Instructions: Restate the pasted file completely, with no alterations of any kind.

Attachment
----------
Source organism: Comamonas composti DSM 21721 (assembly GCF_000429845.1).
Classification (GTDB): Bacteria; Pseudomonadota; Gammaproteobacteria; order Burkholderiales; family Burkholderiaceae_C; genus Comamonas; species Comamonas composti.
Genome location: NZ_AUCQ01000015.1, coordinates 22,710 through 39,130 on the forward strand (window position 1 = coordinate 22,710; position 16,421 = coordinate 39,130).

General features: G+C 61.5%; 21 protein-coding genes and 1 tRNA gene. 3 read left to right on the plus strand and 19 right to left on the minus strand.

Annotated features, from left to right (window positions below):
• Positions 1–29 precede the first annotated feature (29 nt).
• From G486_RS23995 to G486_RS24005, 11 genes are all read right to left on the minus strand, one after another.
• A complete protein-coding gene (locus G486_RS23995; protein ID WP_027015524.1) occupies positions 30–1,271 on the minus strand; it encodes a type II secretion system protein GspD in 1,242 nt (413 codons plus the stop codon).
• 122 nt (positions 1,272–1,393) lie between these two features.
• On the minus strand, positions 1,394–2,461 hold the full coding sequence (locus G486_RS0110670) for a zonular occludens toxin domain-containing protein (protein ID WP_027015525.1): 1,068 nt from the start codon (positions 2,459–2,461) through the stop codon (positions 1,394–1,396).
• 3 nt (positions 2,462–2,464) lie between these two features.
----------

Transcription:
Source organism: Comamonas composti DSM 21721 (assembly GCF_000429845.1).
Classification (GTDB): Bacteria; Pseudomonadota; Gammaproteobacteria; order Burkholderiales; family Burkholderiaceae_C; genus Comamonas; species Comamonas composti.
Genome location: NZ_AUCQ01000015.1, coordinates 22,710 through 39,130 on the forward strand (window position 1 = coordinate 22,710; position 16,421 = coordinate 39,130).

General features: G+C 61.5%; 21 protein-coding genes and 1 tRNA gene. 3 read left to right on the plus strand and 19 right to left on the minus strand.

Annotated features, from left to right (window positions below):
• Positions 1–29 precede the first annotated feature (29 nt).
• From G486_RS23995 to G486_RS24005, 11 genes are all read right to left on the minus strand, one after another.
• A complete protein-coding gene (locus G486_RS23995; protein ID WP_027015524.1) occupies positions 30–1,271 on the minus strand; it encodes a type II secretion system protein GspD in 1,242 nt (413 codons plus the stop codon).
• 122 nt (positions 1,272–1,393) lie between these two features.
• On the minus strand, positions 1,394–2,461 hold the full coding sequence (locus G486_RS0110670) for a zonular occludens toxin domain-containing protein (protein ID WP_027015525.1): 1,068 nt from the start codon (positions 2,459–2,461) through the stop codon (positions 1,394–1,396).
• 3 nt (positions 2,462–2,464) lie between these two features.